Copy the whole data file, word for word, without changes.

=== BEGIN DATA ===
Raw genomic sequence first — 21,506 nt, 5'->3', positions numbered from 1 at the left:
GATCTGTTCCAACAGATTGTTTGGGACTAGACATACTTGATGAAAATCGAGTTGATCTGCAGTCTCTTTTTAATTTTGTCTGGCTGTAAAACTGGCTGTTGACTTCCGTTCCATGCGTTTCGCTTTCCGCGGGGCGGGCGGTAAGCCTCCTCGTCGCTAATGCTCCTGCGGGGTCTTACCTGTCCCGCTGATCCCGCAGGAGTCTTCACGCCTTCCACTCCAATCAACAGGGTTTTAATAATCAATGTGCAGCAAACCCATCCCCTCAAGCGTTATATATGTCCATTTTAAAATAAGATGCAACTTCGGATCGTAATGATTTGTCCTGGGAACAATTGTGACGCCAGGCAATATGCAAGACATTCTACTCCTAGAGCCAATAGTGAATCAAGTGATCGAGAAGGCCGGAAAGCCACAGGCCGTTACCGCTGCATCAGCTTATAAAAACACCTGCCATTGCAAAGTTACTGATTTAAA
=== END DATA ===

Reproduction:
Raw genomic sequence first — 21,506 nt, 5'->3', positions numbered from 1 at the left:
GATCTGTTCCAACAGATTGTTTGGGACTAGACATACTTGATGAAAATCGAGTTGATCTGCAGTCTCTTTTTAATTTTGTCTGGCTGTAAAACTGGCTGTTGACTTCCGTTCCATGCGTTTCGCTTTCCGCGGGGCGGGCGGTAAGCCTCCTCGTCGCTAATGCTCCTGCGGGGTCTTACCTGTCCCGCTGATCCCGCAGGAGTCTTCACGCCTTCCACTCCAATCAACAGGGTTTTAATAATCAATGTGCAGCAAACCCATCCCCTCAAGCGTTATATATGTCCATTTTAAAATAAGATGCAACTTCGGATCGTAATGATTTGTCCTGGGAACAATTGTGACGCCAGGCAATATGCAAGACATTCTACTCCTAGAGCCAATAGTGAATCAAGTGATCGAGAAGGCCGGAAAGCCACAGGCCGTTACCGCTGCATCAGCTTATAAAAACACCTGCCATTGCAAAGTTACTGATTTAAA